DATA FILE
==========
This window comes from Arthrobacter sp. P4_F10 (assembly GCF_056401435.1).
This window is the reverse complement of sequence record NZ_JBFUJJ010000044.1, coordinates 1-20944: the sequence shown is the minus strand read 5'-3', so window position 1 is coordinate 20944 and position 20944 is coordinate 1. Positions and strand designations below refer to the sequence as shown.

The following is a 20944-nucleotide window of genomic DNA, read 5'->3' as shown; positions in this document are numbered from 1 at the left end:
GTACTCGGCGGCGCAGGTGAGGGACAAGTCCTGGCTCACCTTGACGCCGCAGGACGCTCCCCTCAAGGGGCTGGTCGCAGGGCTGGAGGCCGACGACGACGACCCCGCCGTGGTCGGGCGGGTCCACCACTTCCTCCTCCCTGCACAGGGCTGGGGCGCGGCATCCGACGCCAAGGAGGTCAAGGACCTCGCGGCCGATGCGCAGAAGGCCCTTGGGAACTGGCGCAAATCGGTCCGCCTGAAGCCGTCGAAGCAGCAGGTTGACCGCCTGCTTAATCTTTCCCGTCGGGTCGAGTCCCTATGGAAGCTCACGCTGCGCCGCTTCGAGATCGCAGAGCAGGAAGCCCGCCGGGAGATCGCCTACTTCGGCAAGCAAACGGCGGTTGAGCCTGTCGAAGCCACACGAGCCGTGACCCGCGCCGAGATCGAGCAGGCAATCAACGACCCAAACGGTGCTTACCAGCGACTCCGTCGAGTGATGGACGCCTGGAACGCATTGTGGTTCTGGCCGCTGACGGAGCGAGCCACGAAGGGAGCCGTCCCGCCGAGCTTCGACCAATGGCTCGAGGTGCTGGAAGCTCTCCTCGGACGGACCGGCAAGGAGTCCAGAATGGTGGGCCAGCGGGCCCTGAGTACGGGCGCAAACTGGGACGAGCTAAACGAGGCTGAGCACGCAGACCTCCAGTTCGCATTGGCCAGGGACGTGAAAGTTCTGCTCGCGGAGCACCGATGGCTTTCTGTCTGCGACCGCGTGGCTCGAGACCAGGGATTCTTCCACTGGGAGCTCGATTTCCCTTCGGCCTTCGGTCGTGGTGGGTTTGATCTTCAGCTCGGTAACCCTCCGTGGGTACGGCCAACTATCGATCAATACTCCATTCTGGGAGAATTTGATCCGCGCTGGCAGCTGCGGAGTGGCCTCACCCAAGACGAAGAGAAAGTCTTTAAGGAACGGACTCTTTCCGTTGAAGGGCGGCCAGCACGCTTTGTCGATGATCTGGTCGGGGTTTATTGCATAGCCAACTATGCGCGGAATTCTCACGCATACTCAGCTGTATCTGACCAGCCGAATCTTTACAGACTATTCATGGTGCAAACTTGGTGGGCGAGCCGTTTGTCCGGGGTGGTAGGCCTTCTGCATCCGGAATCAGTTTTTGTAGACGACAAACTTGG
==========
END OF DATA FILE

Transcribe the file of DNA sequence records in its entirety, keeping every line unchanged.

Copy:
This window comes from Arthrobacter sp. P4_F10 (assembly GCF_056401435.1).
This window is the reverse complement of sequence record NZ_JBFUJJ010000044.1, coordinates 1-20944: the sequence shown is the minus strand read 5'-3', so window position 1 is coordinate 20944 and position 20944 is coordinate 1. Positions and strand designations below refer to the sequence as shown.

The following is a 20944-nucleotide window of genomic DNA, read 5'->3' as shown; positions in this document are numbered from 1 at the left end:
GTACTCGGCGGCGCAGGTGAGGGACAAGTCCTGGCTCACCTTGACGCCGCAGGACGCTCCCCTCAAGGGGCTGGTCGCAGGGCTGGAGGCCGACGACGACGACCCCGCCGTGGTCGGGCGGGTCCACCACTTCCTCCTCCCTGCACAGGGCTGGGGCGCGGCATCCGACGCCAAGGAGGTCAAGGACCTCGCGGCCGATGCGCAGAAGGCCCTTGGGAACTGGCGCAAATCGGTCCGCCTGAAGCCGTCGAAGCAGCAGGTTGACCGCCTGCTTAATCTTTCCCGTCGGGTCGAGTCCCTATGGAAGCTCACGCTGCGCCGCTTCGAGATCGCAGAGCAGGAAGCCCGCCGGGAGATCGCCTACTTCGGCAAGCAAACGGCGGTTGAGCCTGTCGAAGCCACACGAGCCGTGACCCGCGCCGAGATCGAGCAGGCAATCAACGACCCAAACGGTGCTTACCAGCGACTCCGTCGAGTGATGGACGCCTGGAACGCATTGTGGTTCTGGCCGCTGACGGAGCGAGCCACGAAGGGAGCCGTCCCGCCGAGCTTCGACCAATGGCTCGAGGTGCTGGAAGCTCTCCTCGGACGGACCGGCAAGGAGTCCAGAATGGTGGGCCAGCGGGCCCTGAGTACGGGCGCAAACTGGGACGAGCTAAACGAGGCTGAGCACGCAGACCTCCAGTTCGCATTGGCCAGGGACGTGAAAGTTCTGCTCGCGGAGCACCGATGGCTTTCTGTCTGCGACCGCGTGGCTCGAGACCAGGGATTCTTCCACTGGGAGCTCGATTTCCCTTCGGCCTTCGGTCGTGGTGGGTTTGATCTTCAGCTCGGTAACCCTCCGTGGGTACGGCCAACTATCGATCAATACTCCATTCTGGGAGAATTTGATCCGCGCTGGCAGCTGCGGAGTGGCCTCACCCAAGACGAAGAGAAAGTCTTTAAGGAACGGACTCTTTCCGTTGAAGGGCGGCCAGCACGCTTTGTCGATGATCTGGTCGGGGTTTATTGCATAGCCAACTATGCGCGGAATTCTCACGCATACTCAGCTGTATCTGACCAGCCGAATCTTTACAGACTATTCATGGTGCAAACTTGGTGGGCGAGCCGTTTGTCCGGGGTGGTAGGCCTTCTGCATCCGGAATCAGTTTTTGTAGACGACAAACTTGG